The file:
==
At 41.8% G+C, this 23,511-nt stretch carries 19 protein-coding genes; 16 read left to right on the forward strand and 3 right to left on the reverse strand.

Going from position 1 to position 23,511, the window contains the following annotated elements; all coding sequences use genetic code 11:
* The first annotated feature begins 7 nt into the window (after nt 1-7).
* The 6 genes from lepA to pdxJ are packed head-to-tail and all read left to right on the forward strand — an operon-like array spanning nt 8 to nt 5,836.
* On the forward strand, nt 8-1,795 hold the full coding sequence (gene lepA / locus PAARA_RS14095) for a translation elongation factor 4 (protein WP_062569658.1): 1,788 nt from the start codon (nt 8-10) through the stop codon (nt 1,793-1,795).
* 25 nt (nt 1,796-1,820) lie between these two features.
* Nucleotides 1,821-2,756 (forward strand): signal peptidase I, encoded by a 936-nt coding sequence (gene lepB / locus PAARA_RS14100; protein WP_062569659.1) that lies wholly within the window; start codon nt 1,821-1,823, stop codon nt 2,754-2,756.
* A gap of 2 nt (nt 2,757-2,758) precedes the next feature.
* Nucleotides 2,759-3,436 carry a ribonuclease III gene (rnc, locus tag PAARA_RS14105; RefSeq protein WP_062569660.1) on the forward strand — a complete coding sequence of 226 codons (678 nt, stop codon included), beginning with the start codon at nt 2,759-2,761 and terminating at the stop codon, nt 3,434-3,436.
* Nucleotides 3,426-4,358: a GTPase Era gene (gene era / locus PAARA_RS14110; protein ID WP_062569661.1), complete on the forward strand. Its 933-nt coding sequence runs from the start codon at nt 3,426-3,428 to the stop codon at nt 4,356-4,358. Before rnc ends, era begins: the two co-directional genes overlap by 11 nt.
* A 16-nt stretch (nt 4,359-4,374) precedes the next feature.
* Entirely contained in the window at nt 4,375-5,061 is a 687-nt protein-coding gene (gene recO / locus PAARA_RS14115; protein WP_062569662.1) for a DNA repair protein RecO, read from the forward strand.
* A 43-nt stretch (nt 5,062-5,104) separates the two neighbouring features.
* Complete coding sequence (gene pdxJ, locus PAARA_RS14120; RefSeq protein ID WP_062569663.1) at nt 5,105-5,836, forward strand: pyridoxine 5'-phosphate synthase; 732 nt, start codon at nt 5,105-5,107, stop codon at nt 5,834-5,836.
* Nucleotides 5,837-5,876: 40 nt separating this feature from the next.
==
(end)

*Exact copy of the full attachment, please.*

At 41.8% G+C, this 23,511-nt stretch carries 19 protein-coding genes; 16 read left to right on the forward strand and 3 right to left on the reverse strand.

Going from position 1 to position 23,511, the window contains the following annotated elements; all coding sequences use genetic code 11:
* The first annotated feature begins 7 nt into the window (after nt 1-7).
* The 6 genes from lepA to pdxJ are packed head-to-tail and all read left to right on the forward strand — an operon-like array spanning nt 8 to nt 5,836.
* On the forward strand, nt 8-1,795 hold the full coding sequence (gene lepA / locus PAARA_RS14095) for a translation elongation factor 4 (protein WP_062569658.1): 1,788 nt from the start codon (nt 8-10) through the stop codon (nt 1,793-1,795).
* 25 nt (nt 1,796-1,820) lie between these two features.
* Nucleotides 1,821-2,756 (forward strand): signal peptidase I, encoded by a 936-nt coding sequence (gene lepB / locus PAARA_RS14100; protein WP_062569659.1) that lies wholly within the window; start codon nt 1,821-1,823, stop codon nt 2,754-2,756.
* A gap of 2 nt (nt 2,757-2,758) precedes the next feature.
* Nucleotides 2,759-3,436 carry a ribonuclease III gene (rnc, locus tag PAARA_RS14105; RefSeq protein WP_062569660.1) on the forward strand — a complete coding sequence of 226 codons (678 nt, stop codon included), beginning with the start codon at nt 2,759-2,761 and terminating at the stop codon, nt 3,434-3,436.
* Nucleotides 3,426-4,358: a GTPase Era gene (gene era / locus PAARA_RS14110; protein ID WP_062569661.1), complete on the forward strand. Its 933-nt coding sequence runs from the start codon at nt 3,426-3,428 to the stop codon at nt 4,356-4,358. Before rnc ends, era begins: the two co-directional genes overlap by 11 nt.
* A 16-nt stretch (nt 4,359-4,374) precedes the next feature.
* Entirely contained in the window at nt 4,375-5,061 is a 687-nt protein-coding gene (gene recO / locus PAARA_RS14115; protein WP_062569662.1) for a DNA repair protein RecO, read from the forward strand.
* A 43-nt stretch (nt 5,062-5,104) separates the two neighbouring features.
* Complete coding sequence (gene pdxJ, locus PAARA_RS14120; RefSeq protein ID WP_062569663.1) at nt 5,105-5,836, forward strand: pyridoxine 5'-phosphate synthase; 732 nt, start codon at nt 5,105-5,107, stop codon at nt 5,834-5,836.
* Nucleotides 5,837-5,876: 40 nt separating this feature from the next.